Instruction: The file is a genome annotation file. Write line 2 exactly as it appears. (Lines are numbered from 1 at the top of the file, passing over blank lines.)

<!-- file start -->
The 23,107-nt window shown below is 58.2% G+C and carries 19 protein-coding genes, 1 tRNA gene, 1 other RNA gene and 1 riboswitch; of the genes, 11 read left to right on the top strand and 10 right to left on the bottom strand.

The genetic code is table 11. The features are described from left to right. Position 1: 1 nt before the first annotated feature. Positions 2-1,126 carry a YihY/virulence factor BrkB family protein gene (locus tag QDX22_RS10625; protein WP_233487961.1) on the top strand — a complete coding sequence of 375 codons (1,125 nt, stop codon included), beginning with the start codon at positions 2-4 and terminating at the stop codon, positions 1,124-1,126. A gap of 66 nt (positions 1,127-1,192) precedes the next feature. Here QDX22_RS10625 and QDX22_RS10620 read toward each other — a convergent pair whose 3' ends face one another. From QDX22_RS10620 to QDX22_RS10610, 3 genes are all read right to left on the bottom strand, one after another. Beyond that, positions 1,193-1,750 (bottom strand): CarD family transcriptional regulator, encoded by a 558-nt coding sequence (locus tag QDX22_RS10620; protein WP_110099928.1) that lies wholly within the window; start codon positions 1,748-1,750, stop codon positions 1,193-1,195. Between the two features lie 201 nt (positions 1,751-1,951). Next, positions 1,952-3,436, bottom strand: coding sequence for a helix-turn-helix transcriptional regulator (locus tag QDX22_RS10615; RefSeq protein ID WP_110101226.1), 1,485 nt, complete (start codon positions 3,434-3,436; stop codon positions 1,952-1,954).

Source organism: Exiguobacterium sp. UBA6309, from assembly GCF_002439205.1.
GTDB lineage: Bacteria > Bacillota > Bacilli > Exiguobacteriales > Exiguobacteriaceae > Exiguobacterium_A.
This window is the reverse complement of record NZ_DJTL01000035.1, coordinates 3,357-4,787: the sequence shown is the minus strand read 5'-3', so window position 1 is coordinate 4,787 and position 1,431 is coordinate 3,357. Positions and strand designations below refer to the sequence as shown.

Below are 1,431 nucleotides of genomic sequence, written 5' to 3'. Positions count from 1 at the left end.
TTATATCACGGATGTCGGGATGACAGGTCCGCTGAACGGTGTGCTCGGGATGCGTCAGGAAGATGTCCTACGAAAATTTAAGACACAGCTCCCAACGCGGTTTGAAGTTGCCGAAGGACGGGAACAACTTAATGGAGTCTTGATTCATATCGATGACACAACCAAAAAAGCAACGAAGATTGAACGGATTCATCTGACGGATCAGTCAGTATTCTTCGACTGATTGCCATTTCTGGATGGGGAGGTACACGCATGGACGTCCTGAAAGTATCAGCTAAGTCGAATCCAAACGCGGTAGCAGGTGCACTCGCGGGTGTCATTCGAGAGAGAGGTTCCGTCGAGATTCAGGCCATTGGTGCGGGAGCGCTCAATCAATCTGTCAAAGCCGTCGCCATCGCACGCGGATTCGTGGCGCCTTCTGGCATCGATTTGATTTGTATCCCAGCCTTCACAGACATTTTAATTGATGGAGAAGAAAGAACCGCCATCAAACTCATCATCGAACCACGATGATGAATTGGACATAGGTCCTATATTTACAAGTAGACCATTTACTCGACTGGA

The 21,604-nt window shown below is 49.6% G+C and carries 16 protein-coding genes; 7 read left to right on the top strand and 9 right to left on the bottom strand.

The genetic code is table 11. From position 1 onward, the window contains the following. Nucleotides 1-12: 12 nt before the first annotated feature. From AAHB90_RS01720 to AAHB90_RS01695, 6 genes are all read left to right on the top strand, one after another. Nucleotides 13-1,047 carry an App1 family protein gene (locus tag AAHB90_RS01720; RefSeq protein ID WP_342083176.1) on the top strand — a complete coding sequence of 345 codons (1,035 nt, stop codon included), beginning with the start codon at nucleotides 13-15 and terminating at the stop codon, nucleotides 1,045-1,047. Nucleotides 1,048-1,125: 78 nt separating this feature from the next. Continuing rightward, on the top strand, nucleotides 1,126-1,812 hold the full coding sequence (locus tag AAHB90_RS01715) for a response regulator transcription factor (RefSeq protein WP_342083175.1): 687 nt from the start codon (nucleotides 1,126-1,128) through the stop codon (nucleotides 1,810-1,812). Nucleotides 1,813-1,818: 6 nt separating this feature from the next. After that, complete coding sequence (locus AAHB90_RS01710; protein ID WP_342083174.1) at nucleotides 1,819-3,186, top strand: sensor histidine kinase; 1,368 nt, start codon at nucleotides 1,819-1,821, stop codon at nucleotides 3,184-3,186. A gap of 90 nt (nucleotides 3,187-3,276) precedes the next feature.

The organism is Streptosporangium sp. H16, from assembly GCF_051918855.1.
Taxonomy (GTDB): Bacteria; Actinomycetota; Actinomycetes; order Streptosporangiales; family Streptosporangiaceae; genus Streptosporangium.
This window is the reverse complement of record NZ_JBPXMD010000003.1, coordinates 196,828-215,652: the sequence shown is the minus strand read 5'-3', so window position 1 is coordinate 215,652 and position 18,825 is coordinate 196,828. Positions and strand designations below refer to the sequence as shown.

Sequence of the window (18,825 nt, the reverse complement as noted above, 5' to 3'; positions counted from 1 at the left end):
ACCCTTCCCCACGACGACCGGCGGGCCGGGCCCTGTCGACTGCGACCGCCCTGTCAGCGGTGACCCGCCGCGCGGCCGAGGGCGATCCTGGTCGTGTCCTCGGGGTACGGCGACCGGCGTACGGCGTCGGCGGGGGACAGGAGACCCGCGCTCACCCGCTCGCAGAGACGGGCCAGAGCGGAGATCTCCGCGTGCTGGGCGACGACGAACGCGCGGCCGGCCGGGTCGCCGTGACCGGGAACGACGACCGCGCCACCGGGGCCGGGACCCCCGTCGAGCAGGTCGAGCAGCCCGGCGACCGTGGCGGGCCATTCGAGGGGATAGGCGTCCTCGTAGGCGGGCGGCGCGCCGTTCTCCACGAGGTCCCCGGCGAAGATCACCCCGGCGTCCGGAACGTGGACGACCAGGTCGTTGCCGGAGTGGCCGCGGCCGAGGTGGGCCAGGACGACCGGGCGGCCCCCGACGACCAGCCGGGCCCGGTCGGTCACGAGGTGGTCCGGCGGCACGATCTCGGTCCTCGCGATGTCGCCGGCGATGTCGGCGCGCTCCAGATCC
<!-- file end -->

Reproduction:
The genetic code is table 11. The features are described from left to right. Position 1: 1 nt before the first annotated feature. Positions 2-1,126 carry a YihY/virulence factor BrkB family protein gene (locus tag QDX22_RS10625; protein WP_233487961.1) on the top strand — a complete coding sequence of 375 codons (1,125 nt, stop codon included), beginning with the start codon at positions 2-4 and terminating at the stop codon, positions 1,124-1,126. A gap of 66 nt (positions 1,127-1,192) precedes the next feature. Here QDX22_RS10625 and QDX22_RS10620 read toward each other — a convergent pair whose 3' ends face one another. From QDX22_RS10620 to QDX22_RS10610, 3 genes are all read right to left on the bottom strand, one after another. Beyond that, positions 1,193-1,750 (bottom strand): CarD family transcriptional regulator, encoded by a 558-nt coding sequence (locus tag QDX22_RS10620; protein WP_110099928.1) that lies wholly within the window; start codon positions 1,748-1,750, stop codon positions 1,193-1,195. Between the two features lie 201 nt (positions 1,751-1,951). Next, positions 1,952-3,436, bottom strand: coding sequence for a helix-turn-helix transcriptional regulator (locus tag QDX22_RS10615; RefSeq protein ID WP_110101226.1), 1,485 nt, complete (start codon positions 3,434-3,436; stop codon positions 1,952-1,954).